Dahlias are among the most beloved flowers in our gardens. Not only do they come in an astounding range of forms and colors, their blooming period is one of the longest: they start blooming in June and continue in flower until first frost. That longevity – and the dahlia’s ease of care – have given the dahlia the accolades it so richly deserves. What is notable here is the fact that all these hybridized varieties were developed primarily from one or two wild species during the past 200 years. The genetic potential of dahlias appears to be simply inexhaustible.
Originating from within several regions of Mexico, the dahlia belongs to the botanical order of Asterales. Its family is that of the widely-distributed composite flower (Asteraceae) that includes some close relatives, such as cosmos and bidens. The taxonomy, or classification system, of the genus dahlia once was quite complex. More than 100 species names had been attributed to dahlias, as botanists and garden enthusiasts sought to establish the plant’s distinctive characteristics. This led to considerable confusion in nomenclature and delayed proper horticultural collection.
In the course of the past half-century, some order was instituted so that wild species could be separated from hybrids. Beginning with the seminal taxonomy undertaken by American botanist E. E. Sherff, other American academicians, foremost among them Prof. Paul D. Sorensen and more recently Prof. Dayle E. Saar, have systematized the taxonomy along strictly botanical principles. Danish professors Hans V. Hansen and J. P. Hjerting also made valuable contributions to these efforts. And more recently, teams of Mexican botanists are finding new species in remote areas of the country.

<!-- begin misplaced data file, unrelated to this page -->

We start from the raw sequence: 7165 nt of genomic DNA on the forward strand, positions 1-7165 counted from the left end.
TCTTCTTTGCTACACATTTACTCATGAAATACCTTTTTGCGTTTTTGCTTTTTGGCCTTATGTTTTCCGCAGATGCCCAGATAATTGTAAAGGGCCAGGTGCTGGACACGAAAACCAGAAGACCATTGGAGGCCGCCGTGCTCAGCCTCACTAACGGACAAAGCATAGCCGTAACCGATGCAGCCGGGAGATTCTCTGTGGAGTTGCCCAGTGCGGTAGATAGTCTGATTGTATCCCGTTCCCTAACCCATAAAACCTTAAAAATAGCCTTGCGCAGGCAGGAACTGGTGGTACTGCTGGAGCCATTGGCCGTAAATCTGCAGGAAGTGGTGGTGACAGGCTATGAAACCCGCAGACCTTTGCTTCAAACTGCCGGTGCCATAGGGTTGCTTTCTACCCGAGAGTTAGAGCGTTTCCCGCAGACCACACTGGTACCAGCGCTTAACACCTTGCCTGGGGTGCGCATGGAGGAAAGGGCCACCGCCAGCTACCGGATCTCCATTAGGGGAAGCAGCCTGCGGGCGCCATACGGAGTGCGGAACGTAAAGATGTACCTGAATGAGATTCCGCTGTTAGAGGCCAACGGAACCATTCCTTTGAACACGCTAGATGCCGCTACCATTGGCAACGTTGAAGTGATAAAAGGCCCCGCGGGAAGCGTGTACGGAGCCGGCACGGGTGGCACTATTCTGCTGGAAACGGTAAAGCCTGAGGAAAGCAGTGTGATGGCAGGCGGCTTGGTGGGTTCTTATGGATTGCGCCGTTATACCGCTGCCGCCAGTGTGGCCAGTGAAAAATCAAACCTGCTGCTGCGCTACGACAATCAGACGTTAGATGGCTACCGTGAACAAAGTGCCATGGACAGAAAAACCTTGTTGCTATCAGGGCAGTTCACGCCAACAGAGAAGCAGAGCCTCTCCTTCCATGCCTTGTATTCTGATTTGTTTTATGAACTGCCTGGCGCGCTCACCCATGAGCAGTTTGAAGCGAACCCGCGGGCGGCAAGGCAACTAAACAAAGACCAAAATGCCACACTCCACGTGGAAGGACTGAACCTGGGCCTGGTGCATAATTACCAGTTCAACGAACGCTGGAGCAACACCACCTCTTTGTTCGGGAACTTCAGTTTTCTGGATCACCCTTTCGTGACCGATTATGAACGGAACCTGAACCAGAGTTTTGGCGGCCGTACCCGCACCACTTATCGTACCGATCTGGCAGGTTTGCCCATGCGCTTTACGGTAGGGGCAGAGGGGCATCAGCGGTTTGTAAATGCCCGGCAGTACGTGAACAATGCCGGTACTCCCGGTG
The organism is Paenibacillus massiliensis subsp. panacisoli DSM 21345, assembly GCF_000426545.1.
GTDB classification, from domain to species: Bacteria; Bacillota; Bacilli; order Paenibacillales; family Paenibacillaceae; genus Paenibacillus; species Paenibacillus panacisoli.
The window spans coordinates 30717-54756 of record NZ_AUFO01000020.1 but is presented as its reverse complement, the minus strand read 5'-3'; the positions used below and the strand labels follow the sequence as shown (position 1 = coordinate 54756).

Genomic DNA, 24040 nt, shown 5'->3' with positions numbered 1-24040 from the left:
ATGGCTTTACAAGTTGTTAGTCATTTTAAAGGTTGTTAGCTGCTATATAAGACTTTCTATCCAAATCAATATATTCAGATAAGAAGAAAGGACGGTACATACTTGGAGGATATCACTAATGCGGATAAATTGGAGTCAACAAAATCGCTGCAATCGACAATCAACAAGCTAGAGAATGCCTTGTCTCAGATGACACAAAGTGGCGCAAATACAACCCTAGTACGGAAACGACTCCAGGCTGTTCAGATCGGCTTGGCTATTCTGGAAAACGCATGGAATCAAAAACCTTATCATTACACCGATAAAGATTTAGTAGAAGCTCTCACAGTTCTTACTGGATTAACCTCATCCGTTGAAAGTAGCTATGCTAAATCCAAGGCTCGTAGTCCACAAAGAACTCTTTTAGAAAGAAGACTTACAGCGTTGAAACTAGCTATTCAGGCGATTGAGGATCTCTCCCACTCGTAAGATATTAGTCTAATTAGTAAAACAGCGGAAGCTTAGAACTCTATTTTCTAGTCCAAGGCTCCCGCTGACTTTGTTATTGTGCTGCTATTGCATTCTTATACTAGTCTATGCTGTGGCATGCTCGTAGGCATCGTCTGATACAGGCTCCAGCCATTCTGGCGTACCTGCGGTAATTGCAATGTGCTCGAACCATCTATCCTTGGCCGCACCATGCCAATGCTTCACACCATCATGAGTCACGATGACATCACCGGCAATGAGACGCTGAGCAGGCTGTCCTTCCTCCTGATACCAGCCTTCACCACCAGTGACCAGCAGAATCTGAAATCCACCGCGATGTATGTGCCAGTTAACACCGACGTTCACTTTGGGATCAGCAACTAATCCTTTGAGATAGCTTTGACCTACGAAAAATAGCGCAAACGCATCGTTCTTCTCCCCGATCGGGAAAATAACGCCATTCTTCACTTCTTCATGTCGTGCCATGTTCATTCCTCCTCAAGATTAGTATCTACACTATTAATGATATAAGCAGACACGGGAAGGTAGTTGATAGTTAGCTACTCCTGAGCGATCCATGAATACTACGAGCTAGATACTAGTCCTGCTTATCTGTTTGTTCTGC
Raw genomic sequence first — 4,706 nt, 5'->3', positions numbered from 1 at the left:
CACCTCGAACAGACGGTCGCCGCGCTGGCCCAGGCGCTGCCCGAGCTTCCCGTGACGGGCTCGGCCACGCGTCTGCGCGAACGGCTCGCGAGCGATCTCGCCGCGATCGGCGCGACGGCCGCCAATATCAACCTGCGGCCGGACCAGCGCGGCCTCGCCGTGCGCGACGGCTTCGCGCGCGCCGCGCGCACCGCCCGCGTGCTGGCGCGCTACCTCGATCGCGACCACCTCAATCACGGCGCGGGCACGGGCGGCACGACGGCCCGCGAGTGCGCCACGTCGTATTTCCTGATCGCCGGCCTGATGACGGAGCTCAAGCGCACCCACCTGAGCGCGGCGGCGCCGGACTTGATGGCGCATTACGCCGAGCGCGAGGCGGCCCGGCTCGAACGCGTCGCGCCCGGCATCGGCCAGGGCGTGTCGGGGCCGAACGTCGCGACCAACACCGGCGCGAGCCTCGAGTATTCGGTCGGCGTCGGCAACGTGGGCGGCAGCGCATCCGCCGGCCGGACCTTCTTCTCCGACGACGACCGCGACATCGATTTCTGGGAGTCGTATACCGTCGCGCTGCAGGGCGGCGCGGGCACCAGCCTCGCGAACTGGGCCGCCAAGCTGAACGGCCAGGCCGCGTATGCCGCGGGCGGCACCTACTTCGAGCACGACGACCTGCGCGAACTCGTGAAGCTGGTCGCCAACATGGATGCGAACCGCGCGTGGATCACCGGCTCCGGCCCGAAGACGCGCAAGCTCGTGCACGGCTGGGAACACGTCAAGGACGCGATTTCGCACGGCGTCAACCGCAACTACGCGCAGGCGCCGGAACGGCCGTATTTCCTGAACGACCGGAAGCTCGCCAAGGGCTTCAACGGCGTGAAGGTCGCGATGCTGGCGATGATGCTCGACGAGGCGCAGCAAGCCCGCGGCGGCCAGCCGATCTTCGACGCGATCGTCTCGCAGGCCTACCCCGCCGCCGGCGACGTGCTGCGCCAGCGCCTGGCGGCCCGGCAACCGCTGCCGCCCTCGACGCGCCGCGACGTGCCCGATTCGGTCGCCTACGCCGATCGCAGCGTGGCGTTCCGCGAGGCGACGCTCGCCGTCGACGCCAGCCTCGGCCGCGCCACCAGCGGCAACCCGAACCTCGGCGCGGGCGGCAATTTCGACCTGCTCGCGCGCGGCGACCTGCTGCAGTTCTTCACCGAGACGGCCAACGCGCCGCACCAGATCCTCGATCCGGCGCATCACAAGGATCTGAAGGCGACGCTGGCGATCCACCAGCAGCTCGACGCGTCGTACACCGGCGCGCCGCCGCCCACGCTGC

We now have 42 recognized species dahlias, plus several sub-species. Following Prof. Sorensen’s systematic treatment, the genus is separate into four sections, largely along lines of plant habit. The Pseudodendron Section includes what we know as tree dahlias. The Entemophyllon Section covers short-growing species with finely divided leaves. The largest group of dahlias is Section Dahlia; it includes not only the parent of all hybridized dahlias – namely D. coccinea – but a great many taxa that have not yet been grown extensively elsewhere. And since there always is at least one in every crowd that doesn’t fit the others, Section Epiphytum holds D. macdougallii, a rare epiphytic vining dahlia growing in southernmost Mexico and in Guatemala.
The following pages list all known species and some general facts for each, together (where available) with authoritative photos of their growth habit and bloom. As more information becomes available, we will amend the pages, correct any errors, and encourage you to seek sources of species dahlias for your garden or hybridization efforts.
We are indebted to Dr. Keith Hammett of Auckland, New Zealand, whose works and scientific approach proved invaluable in that he linked the academic community with the large contingent of dahlia growers and organizations throughout the world.